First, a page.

Healthy aging no longer just for old: Pandemic delivers market staying power for young consumers
28 Jul 2022 --- Millennials and Gen Z are overturning the healthy aging space. Highlighting new realms of focus and driving industry innovation for fun formats, the segment now encompasses an array of age groups with companies diversifying ingredients, strategies and F&B to target broader demographics.
NutritionInsight speaks to experts from Biocell Technology, Kerry, Lonza, Gencor, Fonterra and Beneo on the primary demands and future trends shaping the space.
“Millennials are entering the category at an earlier age because of the COVID-19 pandemic. This is good news for the industry as consumers stay in a category like dietary supplements once they start purchases,” says Douglas Jones, global sales and marketing manager at Biocell.
Seismic market shift
Older consumers are no longer focused simply on living longer – they want to live better as well, explains John Quilter, vice president of Kerry’s ProActive Health portfolio.
Multiple factors contribute to the recent changes in trends within the healthy aging sector, underscores Kenny Suazo, marketing associate, Gencor. “People have an internal understanding that getting older doesn’t mean feeling old because ultimately aging healthy starts from within. However, it is evident that the biggest trend in the healthy aging space is the shift in demographics.”
The healthy aging industry has seen a growing shift from the ordinary older generation to now including Millennials and the Gen Z demographic, he adds. “Because of the new addition to the healthy aging space, the industry is subsequently generating products and marketing strategy changes that target a younger consumer in addition to the established audience.”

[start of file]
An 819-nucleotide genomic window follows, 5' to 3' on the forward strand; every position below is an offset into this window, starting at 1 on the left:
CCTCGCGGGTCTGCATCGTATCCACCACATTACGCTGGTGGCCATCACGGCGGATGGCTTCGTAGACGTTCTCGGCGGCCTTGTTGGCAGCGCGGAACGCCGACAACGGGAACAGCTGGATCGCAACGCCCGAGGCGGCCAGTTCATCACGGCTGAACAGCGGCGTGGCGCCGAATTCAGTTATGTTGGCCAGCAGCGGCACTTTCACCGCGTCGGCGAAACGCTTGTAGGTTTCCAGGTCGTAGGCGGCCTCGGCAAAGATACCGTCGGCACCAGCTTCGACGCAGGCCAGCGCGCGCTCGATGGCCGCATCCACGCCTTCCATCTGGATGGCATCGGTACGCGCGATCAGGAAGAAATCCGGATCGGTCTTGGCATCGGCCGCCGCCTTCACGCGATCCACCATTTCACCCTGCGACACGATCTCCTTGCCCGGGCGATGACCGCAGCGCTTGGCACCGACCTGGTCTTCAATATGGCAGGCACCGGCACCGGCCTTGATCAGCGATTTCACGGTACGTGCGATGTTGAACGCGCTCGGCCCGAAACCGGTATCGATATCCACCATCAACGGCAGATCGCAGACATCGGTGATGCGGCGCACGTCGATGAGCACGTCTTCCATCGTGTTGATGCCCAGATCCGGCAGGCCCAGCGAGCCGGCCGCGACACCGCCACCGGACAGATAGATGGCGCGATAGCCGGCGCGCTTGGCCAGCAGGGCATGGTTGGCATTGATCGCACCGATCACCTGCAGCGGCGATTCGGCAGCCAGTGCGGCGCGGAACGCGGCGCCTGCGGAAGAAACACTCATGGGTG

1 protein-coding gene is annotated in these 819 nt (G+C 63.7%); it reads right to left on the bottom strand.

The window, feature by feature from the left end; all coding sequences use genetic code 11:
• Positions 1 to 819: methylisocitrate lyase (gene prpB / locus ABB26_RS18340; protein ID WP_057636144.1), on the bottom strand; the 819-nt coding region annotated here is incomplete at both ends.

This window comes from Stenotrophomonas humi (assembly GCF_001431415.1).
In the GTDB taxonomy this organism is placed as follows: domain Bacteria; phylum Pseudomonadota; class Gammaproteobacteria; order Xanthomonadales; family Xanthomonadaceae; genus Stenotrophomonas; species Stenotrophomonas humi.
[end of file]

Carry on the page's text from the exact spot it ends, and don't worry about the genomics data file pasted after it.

According to Lindsey Toth, director of global marketing, Lonza Capsules & Health Ingredients, the joint health market remains a dominating force in the nutraceuticals space and looks set to continue its impressive upward trajectory.
“The demand for joint health ingredients amongst consumers is subsequently at an all-time high. This was propelled, in part, by the pandemic, which fueled a seismic shift in activity levels and consumer habits. It was a period that has had a prolonged and profound impact on the way we move, behave and live, and it will likely have significant mobility and consumer health implications for years to come.”
Trinity of consumer demands
In a bid to live an independent and active lifestyle, consumers are eyeing out cognitive function, healthy muscle, and joints to stay mobile, according to Mariko Hill, global innovations manager at Gencor Pacific. “They want to extend their youthfulness and reduce the gap between healthspan and lifespan to live more healthy years.”
Quilter adds that immune health has also proliferated interest, particularly since the onset of the COVID-19 pandemic. “We know that the immune system slows and weakens with age. Lifestyle changes, exercise and nutrition can help keep the body’s defenses in good shape, but there’s a growing demand for products that provide additional support.”
“Rather than looking for a ‘quick fix,’ consumers are now increasingly adopting a long-term approach to health maintenance, wanting to stay fit, active and independent until as late in life as possible,” underscores, Anke Sentko, vice president regulatory affairs and nutrition communication at Beneo.
For instance, more sedentary lifestyles caused by lockdowns saw weight gain and joint stiffness for some, while others dedicated time to becoming increasingly healthy to boost mental and physical wellbeing, she adds.
We do not see this category to experience any slowdown in sales,” Jones underscores.
Investing in nutrition